Sixers recall center Tiago Splitter from D-League

Sixers recall center Tiago Splitter from D-League

The Sixers added some much-needed frontcourt depth Monday, recalling veteran center Tiago Splitter from the D-League.

Splitter, 32, averaged 6.5 points and 5.5 rebounds in two games with the Delaware 87ers. It was his first game action since Jan. 31, 2016. He's missed significant time with a calf injury.

The Sixers acquired Splitter from the Atlanta Hawks on Feb. 22 in the Ersan Ilyasova trade. They could use his presence in the paint defensively with Joel Embiid out for the season, Nerlens Noel in Dallas and Jahlil Okafor missing games with knee soreness. 

Richaun Holmes has started with Okafor out, and when he comes out he's been replaced by 6-foot-9 Shawn Long. (Long has had three solid games in a row, averaging 15.3 points and 7.7 rebounds against the Thunder, Bulls and Pacers.)

Sixers head coach Brett Brown is a fan of the little things Splitter can provide.

"I think that his fitness most stood out as the negative," Brown said last week. "I think the physicality that he does and what he does well -- he is an elite screen-setter, he is an elite roller, he's an elite passer -- you see hints of that again. But the fact does remain he hasn't played in 13 months."

Experience in Serbia has Timothe Luwawu-Cabarrot unfazed by NBA pressure

Experience in Serbia has Timothe Luwawu-Cabarrot unfazed by NBA pressure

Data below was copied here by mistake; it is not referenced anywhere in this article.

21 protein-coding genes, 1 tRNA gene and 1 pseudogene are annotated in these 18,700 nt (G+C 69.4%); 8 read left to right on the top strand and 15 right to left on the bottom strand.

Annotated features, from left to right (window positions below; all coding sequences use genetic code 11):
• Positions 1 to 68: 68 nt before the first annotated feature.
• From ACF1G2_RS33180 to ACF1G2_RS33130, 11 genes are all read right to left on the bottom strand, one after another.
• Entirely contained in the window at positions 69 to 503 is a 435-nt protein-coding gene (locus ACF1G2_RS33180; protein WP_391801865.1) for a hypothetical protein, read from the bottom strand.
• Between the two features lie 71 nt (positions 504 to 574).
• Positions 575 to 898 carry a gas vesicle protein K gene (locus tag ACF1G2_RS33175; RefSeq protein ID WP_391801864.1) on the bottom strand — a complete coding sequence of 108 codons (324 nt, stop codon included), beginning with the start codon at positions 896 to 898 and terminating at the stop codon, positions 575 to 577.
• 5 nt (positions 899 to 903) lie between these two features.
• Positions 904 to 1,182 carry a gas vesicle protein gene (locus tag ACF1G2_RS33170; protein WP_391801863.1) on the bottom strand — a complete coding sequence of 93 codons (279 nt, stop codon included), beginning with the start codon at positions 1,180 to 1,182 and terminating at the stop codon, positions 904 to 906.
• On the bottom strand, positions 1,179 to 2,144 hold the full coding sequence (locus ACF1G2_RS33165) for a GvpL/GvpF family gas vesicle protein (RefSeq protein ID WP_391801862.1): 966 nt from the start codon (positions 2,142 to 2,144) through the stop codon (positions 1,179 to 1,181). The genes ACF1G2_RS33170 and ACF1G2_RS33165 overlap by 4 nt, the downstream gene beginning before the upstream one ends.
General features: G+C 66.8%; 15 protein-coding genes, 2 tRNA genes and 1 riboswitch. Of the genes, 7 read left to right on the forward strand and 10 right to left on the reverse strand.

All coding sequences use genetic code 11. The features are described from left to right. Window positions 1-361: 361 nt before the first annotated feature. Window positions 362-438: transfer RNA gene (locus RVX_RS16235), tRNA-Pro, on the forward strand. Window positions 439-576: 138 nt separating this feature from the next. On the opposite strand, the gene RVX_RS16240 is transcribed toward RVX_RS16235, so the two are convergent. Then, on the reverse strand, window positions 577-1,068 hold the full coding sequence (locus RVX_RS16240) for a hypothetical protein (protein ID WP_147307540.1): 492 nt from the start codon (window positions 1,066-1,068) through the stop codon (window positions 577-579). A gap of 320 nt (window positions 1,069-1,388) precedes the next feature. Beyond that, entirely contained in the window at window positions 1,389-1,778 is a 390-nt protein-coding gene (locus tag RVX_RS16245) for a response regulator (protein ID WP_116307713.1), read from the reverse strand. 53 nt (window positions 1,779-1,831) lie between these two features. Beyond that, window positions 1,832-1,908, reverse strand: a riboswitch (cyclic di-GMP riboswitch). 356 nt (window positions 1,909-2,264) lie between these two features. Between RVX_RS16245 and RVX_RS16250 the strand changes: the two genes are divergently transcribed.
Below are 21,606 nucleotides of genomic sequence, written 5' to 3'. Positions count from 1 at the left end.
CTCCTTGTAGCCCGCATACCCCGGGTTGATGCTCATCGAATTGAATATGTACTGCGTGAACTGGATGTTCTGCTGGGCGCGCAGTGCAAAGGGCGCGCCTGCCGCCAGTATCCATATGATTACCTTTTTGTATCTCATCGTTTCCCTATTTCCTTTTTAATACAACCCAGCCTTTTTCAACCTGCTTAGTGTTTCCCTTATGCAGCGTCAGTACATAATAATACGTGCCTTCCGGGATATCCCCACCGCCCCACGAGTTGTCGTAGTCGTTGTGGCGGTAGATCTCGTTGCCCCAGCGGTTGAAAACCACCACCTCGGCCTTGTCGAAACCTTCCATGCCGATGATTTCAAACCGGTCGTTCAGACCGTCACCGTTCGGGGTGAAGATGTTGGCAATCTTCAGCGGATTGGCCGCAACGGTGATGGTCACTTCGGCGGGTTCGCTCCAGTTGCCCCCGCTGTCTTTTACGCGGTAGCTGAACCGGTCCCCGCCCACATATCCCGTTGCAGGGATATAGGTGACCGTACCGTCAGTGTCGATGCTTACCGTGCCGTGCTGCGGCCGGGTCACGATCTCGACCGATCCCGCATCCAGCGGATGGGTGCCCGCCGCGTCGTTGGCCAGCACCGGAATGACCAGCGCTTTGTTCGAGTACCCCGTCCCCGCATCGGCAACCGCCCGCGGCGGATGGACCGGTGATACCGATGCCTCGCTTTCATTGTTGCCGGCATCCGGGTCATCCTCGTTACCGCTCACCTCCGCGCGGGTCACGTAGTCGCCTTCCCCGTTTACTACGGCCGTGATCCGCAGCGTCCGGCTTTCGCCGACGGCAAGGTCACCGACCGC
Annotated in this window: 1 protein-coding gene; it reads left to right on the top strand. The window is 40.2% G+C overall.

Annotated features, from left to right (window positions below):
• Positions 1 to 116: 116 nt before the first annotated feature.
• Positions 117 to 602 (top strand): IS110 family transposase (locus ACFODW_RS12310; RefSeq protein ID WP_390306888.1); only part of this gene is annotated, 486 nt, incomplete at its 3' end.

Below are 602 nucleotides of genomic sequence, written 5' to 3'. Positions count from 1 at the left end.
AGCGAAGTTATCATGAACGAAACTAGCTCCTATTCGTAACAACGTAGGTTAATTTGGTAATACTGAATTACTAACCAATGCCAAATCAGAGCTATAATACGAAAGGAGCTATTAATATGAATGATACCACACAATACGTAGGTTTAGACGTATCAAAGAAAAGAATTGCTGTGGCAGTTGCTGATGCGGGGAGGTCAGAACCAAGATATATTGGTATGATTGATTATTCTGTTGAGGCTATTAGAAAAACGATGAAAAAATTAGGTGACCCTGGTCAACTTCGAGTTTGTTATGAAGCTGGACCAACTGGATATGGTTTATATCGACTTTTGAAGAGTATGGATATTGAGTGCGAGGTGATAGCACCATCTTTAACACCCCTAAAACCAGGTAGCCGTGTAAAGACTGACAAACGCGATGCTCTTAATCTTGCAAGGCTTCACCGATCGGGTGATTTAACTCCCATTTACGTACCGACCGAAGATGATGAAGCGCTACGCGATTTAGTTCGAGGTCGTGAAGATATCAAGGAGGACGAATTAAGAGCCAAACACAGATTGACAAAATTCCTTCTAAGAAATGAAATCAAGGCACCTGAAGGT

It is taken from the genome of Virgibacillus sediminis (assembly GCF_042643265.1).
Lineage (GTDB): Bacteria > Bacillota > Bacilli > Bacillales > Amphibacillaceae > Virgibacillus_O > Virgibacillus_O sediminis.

NEW YORK -- Timothe Luwawu-Cabarrot was unfazed when he was shifted into the Sixers' starting lineup.

"It's just a regular game," he said nonchalantly earlier this month before starting against the Clippers. 

The rookie wasn't putting on a front, either. Being tasked with guarding sharpshooter J.J. Redick in only his second NBA start wasn't daunting to him. That same confidence has been exuded on the offensive end. 

After shooting an air ball against the Celtics, Luwawu-Cabarrot followed up the miss with a three. In Oklahoma City, he got knocked down driving against Steven Adams, picked himself back up and drove again undeterred. 

It's not a case of an exaggerated ego. It's just that starting in an NBA game is tame compared to the high-stress playing situations he has been in before.

Last season, Luwawu-Cabarrot experienced extreme distractions while playing for Mega Leks in the 2016 Serbian Cup. His team defeated Partizan NIS for the title in a hostile environment. 

"It was probably 10,000 people could fit in the stands, but 12 or 13,000 people were there," Luwawu-Cabarrot said. "(They were) next to the court, in the stands, next to the bench, right behind you."

Fans lit jerseys on fire in the stands. Others threw concoctions that emitted fog when they hit the court. What looked like chaos was a championship basketball game.